I am Professor Gary Mauser, Simon Fraser University, in British Columbia, Canada. I am representing the National Firearms
Association. For 20 years, as part of my academic program with SFU's Institute for Canadian Urban Research Studies, I have
studied Canadian firearms legislation. I will briefly report on my findings.
Mr. President, Canada has gone through big changes in the past 15 years. In the 1990s Canada introduced a program to license
firearms owners and register sporting rifles and shotguns. Previous firearms legislation had primarily focused on the
criminal misuse of firearms as well as controlling handguns and fully automatic firearms.
The former government insisted on introducing this costly system despite contrary advice from the New Zealand government and
from experienced Canadian civil servants. The new government, which has recently been elected after a campaign where gun
control was central, has now decided to abandon the firearm registry.
"It has been demonstrated that the Canadian licensing and registration system is not cost-effective and has not reduced
crime. Research shows that 71% of firearm licences were found to have errors, and over 250,000 guns were registered with
the same serial numbers as stolen guns. The Royal Canadian Mounted Police have said they have no faith in the information:
and barely more than half of the guns (or gun owners) are included in the registry. The Auditor General of Canada has
estimated that the registry has cost taxpayers more than one billion dollars, even though it was originally budgeted to cost
only two million dollars. Reviewing the Canadian gun control program, she called it the worst case of cost overrun she has
A few statistics demonstrate the ineffectiveness of the Canadian firearm registration system. Since 1998, when firearms
were required to be registered, the homicide rate has increased by more than 3%. Despite the outrageous cost of the
registry, the percentage of gun homicides has remained fixed at 27%. So with family homicides, where the percentage involving
firearms has remained at 23%. Nor did the firearm registry change the proportion of homicide victims who are female (32%)
The firearm registry has not saved any lives. While gun homicide numbers are indeed down, the proportion of domestic homicides
involving guns has not declined, nor has the homicide rate declined. Instead it has increased. This suggests that crime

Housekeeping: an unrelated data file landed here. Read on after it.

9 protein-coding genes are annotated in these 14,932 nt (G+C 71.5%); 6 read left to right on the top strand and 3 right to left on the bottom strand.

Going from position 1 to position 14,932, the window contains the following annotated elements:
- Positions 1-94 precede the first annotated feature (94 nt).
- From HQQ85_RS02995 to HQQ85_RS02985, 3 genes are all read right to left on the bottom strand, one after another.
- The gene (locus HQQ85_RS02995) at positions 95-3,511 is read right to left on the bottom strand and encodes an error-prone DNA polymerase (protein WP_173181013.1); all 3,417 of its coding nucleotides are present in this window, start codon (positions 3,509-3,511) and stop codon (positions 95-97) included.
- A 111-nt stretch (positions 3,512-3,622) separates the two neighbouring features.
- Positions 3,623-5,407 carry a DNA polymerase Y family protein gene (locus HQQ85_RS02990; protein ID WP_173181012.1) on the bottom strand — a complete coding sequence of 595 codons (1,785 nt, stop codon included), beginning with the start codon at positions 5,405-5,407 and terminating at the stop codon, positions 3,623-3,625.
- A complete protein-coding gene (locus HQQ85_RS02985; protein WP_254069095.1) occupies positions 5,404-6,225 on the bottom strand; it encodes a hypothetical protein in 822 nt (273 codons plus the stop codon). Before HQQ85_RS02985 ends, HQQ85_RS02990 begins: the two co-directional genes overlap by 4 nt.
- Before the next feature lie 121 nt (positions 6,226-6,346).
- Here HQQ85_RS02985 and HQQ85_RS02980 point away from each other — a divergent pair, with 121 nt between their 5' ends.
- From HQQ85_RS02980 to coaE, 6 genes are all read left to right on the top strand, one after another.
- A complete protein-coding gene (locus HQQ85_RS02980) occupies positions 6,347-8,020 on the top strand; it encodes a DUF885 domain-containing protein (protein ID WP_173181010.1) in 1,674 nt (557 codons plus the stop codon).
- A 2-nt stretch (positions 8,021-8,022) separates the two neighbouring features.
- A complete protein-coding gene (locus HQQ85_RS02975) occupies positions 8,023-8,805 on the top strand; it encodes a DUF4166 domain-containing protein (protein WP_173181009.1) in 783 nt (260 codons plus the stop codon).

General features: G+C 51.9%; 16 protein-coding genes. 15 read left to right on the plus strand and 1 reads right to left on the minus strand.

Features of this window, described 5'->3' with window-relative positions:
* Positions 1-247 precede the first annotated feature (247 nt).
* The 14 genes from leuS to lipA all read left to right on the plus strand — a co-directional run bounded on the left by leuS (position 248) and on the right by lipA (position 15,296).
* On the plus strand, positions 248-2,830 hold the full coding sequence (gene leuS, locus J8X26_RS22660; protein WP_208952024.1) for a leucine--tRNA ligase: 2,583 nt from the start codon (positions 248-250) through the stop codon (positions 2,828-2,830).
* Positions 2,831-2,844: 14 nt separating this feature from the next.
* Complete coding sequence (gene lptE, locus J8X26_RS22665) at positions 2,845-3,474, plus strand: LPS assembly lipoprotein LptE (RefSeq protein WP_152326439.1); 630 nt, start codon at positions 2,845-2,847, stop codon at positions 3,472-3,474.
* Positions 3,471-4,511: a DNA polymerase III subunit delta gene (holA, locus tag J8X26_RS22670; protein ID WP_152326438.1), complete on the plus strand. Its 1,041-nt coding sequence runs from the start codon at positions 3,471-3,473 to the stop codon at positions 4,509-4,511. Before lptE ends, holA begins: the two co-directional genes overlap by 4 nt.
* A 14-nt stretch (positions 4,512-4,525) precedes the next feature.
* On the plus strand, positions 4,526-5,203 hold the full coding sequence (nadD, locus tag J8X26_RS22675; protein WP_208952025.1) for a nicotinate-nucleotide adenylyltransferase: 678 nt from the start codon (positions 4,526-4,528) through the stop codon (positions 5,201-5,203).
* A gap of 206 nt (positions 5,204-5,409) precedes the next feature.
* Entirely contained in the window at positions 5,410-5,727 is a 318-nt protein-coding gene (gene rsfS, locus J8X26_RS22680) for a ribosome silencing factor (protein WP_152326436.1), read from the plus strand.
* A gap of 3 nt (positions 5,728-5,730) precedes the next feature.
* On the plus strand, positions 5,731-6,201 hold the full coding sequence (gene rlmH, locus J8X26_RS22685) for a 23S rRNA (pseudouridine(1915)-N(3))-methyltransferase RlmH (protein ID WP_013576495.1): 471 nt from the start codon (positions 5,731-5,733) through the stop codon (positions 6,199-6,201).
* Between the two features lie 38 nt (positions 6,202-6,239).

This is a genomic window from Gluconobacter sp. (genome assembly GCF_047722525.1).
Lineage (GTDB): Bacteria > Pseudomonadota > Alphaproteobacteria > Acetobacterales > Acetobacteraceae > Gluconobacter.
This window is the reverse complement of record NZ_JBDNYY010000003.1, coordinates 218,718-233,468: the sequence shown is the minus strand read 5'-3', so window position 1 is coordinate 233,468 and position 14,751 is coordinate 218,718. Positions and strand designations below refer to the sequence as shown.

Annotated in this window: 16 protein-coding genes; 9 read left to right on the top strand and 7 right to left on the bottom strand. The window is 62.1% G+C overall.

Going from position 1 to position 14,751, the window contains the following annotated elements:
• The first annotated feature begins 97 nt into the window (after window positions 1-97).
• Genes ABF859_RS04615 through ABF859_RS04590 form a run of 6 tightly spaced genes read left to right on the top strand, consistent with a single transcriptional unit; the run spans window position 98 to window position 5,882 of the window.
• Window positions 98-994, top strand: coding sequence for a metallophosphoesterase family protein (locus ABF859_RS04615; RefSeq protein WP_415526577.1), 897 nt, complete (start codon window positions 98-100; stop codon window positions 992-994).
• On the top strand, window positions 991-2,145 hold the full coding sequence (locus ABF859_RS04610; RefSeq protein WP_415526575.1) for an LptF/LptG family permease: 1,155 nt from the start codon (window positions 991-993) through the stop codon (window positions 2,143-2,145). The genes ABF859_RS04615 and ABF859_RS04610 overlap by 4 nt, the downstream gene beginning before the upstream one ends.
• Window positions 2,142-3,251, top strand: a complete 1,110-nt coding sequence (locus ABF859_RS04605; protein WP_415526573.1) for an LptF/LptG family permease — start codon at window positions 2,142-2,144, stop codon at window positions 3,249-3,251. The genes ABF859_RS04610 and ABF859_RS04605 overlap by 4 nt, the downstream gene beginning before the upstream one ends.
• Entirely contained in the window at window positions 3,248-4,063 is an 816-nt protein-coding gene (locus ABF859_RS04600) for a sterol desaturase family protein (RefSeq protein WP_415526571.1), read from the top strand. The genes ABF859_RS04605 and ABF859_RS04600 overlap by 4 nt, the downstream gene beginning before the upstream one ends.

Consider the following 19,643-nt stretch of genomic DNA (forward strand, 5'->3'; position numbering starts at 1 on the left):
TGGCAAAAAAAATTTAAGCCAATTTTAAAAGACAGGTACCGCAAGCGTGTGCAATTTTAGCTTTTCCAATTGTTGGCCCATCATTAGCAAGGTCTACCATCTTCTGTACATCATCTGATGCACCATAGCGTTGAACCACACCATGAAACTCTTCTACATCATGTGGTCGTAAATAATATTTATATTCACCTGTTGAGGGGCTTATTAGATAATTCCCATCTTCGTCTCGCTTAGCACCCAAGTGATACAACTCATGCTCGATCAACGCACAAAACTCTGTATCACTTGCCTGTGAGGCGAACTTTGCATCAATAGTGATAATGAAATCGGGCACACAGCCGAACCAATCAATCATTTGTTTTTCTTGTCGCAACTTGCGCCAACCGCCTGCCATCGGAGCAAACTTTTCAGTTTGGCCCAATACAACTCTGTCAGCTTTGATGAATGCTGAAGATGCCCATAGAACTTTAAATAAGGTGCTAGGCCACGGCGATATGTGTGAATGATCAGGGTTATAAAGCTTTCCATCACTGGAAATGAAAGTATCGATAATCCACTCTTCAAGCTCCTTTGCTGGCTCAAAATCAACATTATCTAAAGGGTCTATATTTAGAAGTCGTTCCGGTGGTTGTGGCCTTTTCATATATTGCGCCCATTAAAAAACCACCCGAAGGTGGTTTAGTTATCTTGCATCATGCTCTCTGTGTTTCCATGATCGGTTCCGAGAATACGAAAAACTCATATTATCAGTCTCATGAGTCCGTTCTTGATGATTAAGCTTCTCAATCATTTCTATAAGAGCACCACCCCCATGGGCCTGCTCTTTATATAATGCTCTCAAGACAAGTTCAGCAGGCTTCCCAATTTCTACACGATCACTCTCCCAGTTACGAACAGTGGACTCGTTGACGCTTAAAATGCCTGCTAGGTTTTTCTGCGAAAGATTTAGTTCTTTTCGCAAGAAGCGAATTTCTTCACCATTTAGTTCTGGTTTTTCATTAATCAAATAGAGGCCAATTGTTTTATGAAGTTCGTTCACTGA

rates are driven by sociological factors (such as the percentage of youth in the total population, and social conditions)
rather than availability of just one method of murder.
Public opinion has reversed. In 1995, surveys showed large majorities supporting the registry; current polls show
majorities (as high as 84%) wishing to abandon it as ineffective.
Mr. President, the central question is whether this approach to firearm regulation is defective in conception. To answer
this question, I examined the success of legislation in a variety of English-speaking countries, some developed, some
semi-developed, some undeveloped - including the United Kingdom, Australia, New Zealand, the Republic of Ireland, and
I could find no evidence that blanket gun regulations, even firearm prohibitions, contributed to a reduction of criminal
violence in any of these countries. Firearm prohibitions failed to reduce criminal violence in both Jamaica and the
Republic of Ireland. My results offer no support for those who advocate blanket gun laws.
I conclude by asking the General Assembly to reject the siren song of the anti-gun NGOs, Mr. President. The campaign to
impose blanket prohibitive gun regulations is contrary to a growing body of research showing that in a wide variety of
countries, arms prohibition does not contribute to lowering criminal violence.
There is a danger the UN will lose further trust and credibility around the globe, and ultimately take part in the
prolongation of poverty, misery and the lack of prospect of entire peoples, by mistakenly directing its attention towards
private gun ownership.